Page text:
Santa Maria is the oldest island of the Azores and emerged from the sea around eight to ten million years ago © Sean 2013, Shutterstock
Along with being the oldest island, discovered in the 15th century, Santa Maria is also the sunniest member of the archipelago.
Santa Maria sees itself as the sun island. Its claims that, being a little further south and east than all the other islands, it receives more sunshine and enjoys higher sea temperatures – and these are indeed borne out by statistics. Sheep graze the flatlands around the airport, an area with virtually no trees, but this scenery changes rapidly on the approach to the central peak of Pico Alto, the island’s highest point at 590m. Here once again is the typically lush Azorean green forest with cryptomeria trees and pittosporum, mixed in places with native shrubs. Then comes the eastern half and its idyllic, picturesque, tranquil, verdant landscapes of woodland and pastures. These may be sprinkled with glimmering white traditional houses that are scattered, either in little clusters or in small villages. In places there are no buildings at all, or perhaps just a time-weathered basalt shelter tucked away in a corner of a field. There are dramatic coastlines, proud headlands and sheltered bays, and a novelty for the Azores: white sand. This island supplies the potters on São Miguel with some of their clay, and from deposits at Santana and Figueral came the lime to whitewash all the archipelago’s houses.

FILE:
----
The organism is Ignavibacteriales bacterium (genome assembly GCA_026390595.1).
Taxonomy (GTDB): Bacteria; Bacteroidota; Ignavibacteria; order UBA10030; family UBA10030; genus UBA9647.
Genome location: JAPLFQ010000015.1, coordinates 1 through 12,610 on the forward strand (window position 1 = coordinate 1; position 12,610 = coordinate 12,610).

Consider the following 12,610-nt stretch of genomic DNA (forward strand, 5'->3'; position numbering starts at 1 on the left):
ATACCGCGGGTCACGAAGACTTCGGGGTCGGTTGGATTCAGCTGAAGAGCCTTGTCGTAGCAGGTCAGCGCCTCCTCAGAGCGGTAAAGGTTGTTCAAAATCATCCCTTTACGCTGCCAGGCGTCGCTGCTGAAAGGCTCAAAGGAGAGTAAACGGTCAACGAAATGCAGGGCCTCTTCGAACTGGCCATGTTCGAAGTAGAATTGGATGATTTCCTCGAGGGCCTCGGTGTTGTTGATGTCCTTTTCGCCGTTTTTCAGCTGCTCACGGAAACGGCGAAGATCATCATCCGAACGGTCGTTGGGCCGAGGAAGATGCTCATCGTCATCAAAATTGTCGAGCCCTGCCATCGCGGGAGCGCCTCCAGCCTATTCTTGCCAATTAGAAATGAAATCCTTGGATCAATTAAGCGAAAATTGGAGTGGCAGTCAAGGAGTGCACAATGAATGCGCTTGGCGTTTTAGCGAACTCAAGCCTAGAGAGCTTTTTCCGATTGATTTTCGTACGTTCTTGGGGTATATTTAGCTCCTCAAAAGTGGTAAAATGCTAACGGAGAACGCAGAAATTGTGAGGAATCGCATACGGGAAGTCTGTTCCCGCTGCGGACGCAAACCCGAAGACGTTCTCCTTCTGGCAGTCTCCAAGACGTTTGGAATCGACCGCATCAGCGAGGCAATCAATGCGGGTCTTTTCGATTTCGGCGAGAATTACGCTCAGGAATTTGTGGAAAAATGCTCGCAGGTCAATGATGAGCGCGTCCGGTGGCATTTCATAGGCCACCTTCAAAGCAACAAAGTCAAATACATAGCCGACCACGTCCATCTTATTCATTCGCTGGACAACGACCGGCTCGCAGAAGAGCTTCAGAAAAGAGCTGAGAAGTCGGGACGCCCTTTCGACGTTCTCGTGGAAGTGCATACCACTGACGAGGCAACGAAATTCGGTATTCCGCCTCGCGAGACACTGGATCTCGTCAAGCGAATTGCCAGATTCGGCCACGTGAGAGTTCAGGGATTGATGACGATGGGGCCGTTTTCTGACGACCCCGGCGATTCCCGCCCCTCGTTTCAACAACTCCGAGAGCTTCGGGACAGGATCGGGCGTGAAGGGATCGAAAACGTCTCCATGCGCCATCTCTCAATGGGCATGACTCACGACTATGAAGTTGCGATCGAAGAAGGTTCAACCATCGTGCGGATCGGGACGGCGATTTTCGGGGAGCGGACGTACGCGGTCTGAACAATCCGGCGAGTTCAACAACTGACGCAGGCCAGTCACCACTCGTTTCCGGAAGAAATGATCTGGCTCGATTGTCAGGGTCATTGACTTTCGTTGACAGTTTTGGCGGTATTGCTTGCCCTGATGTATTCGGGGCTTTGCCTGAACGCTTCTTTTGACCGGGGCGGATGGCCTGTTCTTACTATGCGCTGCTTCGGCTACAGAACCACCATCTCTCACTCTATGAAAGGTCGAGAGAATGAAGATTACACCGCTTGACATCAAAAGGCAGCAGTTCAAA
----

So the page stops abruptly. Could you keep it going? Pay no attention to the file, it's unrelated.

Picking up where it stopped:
Serious hikers can now spend a few days doing the Santa Maria circular walk. For drivers, to hire a car and meander along almost empty winding roads through such glorious countryside, stopping for views and parking the car at the end of a farm road and just exploring to the sound of birdsong, makes for a wonderful three or four days’ holiday. High sea cliffs provide precipitous views and you can drop down to the coast at Maia and São Lourenço for sea swimming in manmade pools with their own natural wave machine. Between exploring the varied environments you have the white sandy beach at Praia Formosa (though it disappears in the winter waves), and the sea pools at Anjos in which to relax. Other places of interest include the little chapel at Anjos associated with Columbus’s first landfall on his return from the Americas and the quite remarkable stone terraced vineyards at Maia, an extraordinary work of such great skill and energy you are left wondering at the effort humankind is prepared to make to produce wine! And then there’s the amazing red soils and almost desert landscape of Barreiro da Faneca, not forgetting that, in keeping with its status as the oldest Azore, this is the only island in the archipelago where you can find fossils.